The economy was the name of the game during the first 2012 presidential debate last night, providing voters with their first side-by-side comparison of President Obama and GOP opponent Mitt Romney's dollars and cents policies.
Romney of course again justified corporate tax breaks that he claims will allow rich people to hire more poor people, thereby improving the latter group's economic station. But Obama called him out, saying Romney's plan was simply the rehashing of a Reagan-era "trickle down" economics.
"Are we going to double down on the top-down economic policies that helped to get us into this mess, or do we embrace a new economic patriotism that says, 'America does best when the middle class does best'?" said the president. Romney tried to turn the "trickle down" motif against the president, saying, "[The Obama administration advocates] a trickle-down government approach, which has government thinking it can do a better job than free people pursuing their dreams -- and it's not working."
That was the main conversation last night: is it better to help those at the top already or to work to give those in the middle or below a helping hand, whether that be in the form of tax breaks, providing affordable insurance or creating jobs?
Though there will be no consensus on a winner or loser in this debate, many believe Romney did better on "style" — that is, being poised and commanding on stage — while Obama won when it came to facts. "The president was especially strong in picking apart Romney’s ill-conceived plan to turn Medicare into a voucher program, which independent analysts say would leave elderly Americans down the road at the mercy of private insurance companies," wrote the editorial team at the Sun-Times. "Maybe those vouchers would cover the bill, but quite likely they would not over time, even as traditional fee-for-service Medicare would wither away."
And the Washington Post's Lori Montgomery opened her analysis with "Whoa, whoa, whoa. Mitt Romney needs to spend a little more time with his budget reports." While the Los Angeles Times called out Romney for falling back on the "death panel" rhetoric the right peddled so hard to fight Obama's healthcare law.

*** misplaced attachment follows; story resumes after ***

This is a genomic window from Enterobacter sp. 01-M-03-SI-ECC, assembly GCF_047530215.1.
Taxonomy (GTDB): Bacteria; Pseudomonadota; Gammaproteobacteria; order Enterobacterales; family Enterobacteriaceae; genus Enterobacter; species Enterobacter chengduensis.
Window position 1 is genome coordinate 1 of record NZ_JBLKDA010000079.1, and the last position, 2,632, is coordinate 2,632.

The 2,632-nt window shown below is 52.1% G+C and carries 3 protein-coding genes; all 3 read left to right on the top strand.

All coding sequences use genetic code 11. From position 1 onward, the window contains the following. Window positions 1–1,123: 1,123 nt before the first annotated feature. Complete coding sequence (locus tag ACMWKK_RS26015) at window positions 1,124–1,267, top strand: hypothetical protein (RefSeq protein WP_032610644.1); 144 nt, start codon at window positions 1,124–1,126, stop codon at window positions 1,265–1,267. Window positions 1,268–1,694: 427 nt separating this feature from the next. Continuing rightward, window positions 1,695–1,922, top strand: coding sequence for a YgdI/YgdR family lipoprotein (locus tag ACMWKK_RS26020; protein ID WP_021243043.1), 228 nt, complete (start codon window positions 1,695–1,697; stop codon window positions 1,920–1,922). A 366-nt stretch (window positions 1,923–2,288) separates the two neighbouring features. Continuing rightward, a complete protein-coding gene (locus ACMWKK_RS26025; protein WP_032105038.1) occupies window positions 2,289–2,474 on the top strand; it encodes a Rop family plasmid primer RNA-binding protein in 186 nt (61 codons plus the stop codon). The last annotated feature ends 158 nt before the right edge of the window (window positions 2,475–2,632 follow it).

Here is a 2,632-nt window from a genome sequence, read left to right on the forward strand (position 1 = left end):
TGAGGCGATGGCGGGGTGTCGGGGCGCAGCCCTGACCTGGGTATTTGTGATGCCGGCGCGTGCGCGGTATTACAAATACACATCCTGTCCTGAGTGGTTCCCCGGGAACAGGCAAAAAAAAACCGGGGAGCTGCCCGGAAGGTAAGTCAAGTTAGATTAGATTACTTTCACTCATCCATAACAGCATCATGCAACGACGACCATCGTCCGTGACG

Perhaps the most ear-pricking part of the evening, for those who follow social policy, at least, was when Romney, repeating something conservatives have become fond of saying, claimed his economic plan was "moral."
"I think [the federal deficit] not just an economic issue, I think it’s a moral issue,” Romney said. “I think it’s frankly not moral for my generation to keep spending massively more than we take in knowing those burdens are going to be passed on to the next generation and they’re going to paying the interest and the principle all their lives.” I've included a clip of that AFTER THE JUMP.
For his part, Obama opened the debate by using a term he's been lobbing around recently: "economic patriotism." "Are we going to double down on the top-down economic policies that helped to get us into this mess or do we embrace a new economic patriotism that says America does best when the middle class does best?" he said.
Through all the wonk economics talk, the clearest proclamation last night, the one most unhindered by rhetoric and jargon, was Romney's promise to defund public broadcasting, even if that means seeing moderator Jim Lehrer suffer - and Big Bird, too.
"I'm sorry Jim. I'm gonna stop the subsidy to PBS. I'm gonna stop other things," Romney said."I like PBS, I like Big Bird, I actually like you too." Not enough to maintain funding levels, though.
Watch that clip, as well as some "zingers" compiled by TPM, a clip of Obama saying Romney's "bold" tax plan has become "never mind," footage of Romney explaining the morality of his economic plans, as well as a handy 100-second TPM recap of the entire 2-hour event AFTER THE JUMP.